When you speak and write, there is no law that says you have to use big words. Short words are as good as long ones, and short, old words—like sun and grass and home—are best of all. A lot of small words, more than you might think, can meet your needs with a strength, grace, and charm that large words do not have.
Big words can make the way dark for those who read what you write and hear what you say. Small words cast their clear light on big things—night and day, love and hate, war and peace, and life and death. Big words at times seem strange to the eye and the ear and the mind and the heart. Small words are the ones we seem to have known from the time we were born, like the hearth fire that warms the home.
Short words are bright like sparks that glow in the night, prompt like the dawn that greets the day, sharp like the blade of a knife, hot like salt tears that scald the cheek, quick like moths that flit from flame to flame, and terse like the dart and sting of a bee.
Here is a sound rule: Use small, old words where you can. If a long word says just what you want to say, do not fear to use it. But know that our tongue is rich in crisp, brisk, swift, short words. Make them the spine and the heart of what you speak and write. Short words are like fast friends. They will not let you down.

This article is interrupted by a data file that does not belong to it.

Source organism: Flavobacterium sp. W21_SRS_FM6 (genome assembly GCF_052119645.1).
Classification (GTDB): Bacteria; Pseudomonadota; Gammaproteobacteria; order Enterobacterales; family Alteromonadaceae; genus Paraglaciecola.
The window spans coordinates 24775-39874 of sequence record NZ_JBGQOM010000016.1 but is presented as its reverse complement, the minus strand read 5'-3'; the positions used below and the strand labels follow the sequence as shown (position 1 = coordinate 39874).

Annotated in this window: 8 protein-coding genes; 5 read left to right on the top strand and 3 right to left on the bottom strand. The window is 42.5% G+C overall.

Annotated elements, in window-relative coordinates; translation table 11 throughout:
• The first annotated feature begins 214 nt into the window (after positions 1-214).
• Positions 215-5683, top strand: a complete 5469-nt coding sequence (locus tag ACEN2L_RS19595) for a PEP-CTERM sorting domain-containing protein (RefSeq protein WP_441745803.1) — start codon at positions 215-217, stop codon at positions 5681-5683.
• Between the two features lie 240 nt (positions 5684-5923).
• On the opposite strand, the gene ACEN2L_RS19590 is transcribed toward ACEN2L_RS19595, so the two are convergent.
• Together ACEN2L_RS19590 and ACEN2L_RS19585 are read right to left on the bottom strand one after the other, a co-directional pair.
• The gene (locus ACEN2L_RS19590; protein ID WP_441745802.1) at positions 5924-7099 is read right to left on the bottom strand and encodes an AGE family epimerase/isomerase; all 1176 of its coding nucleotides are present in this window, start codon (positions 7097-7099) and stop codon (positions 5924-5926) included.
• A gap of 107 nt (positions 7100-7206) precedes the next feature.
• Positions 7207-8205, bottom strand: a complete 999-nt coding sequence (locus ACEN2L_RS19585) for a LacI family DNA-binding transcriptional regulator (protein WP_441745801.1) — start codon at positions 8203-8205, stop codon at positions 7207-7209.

The title of this article and the four paragraphs that you have just read are wrought entirely of words of one syllable. In setting myself this task, I did not feel especially cabined, cribbed, or confined. In fact, the structure helped me to focus on the power of the message I was trying to put across.
For centuries our finest poets and orators have recognized and employed the power of small words to make a straight point between two minds. A great many of our proverbs punch home their points with pithy monosyllables: “Where there’s a will, there’s a way,” “A stitch in time saves nine,” “Spare the rod and spoil the child,” “A bird in the hand is worth two in the bush.” The King James Bible is a centerpiece of short words—“And God said, Let there be light: and there was light. And God saw the light, that it was good.”
You too can tap into the vitality and vigor of compact expression. Take a suggestion from the highway department. At the boundaries of your speech and prose, place a sign that reads “Caution: Small Words at Work.”
Dr. Richard Lederer, the author of many books about language and humor, lives in southern California. His current book is “WORD WIZZARD” (St. Martin’s Press), an anthology of his best and most popular pieces. He is the 2002 recipient of the Toastmasters International Golden Gavel Award. Explore his website at www.verbivore.com (Links to an external site.)Links to an external site. .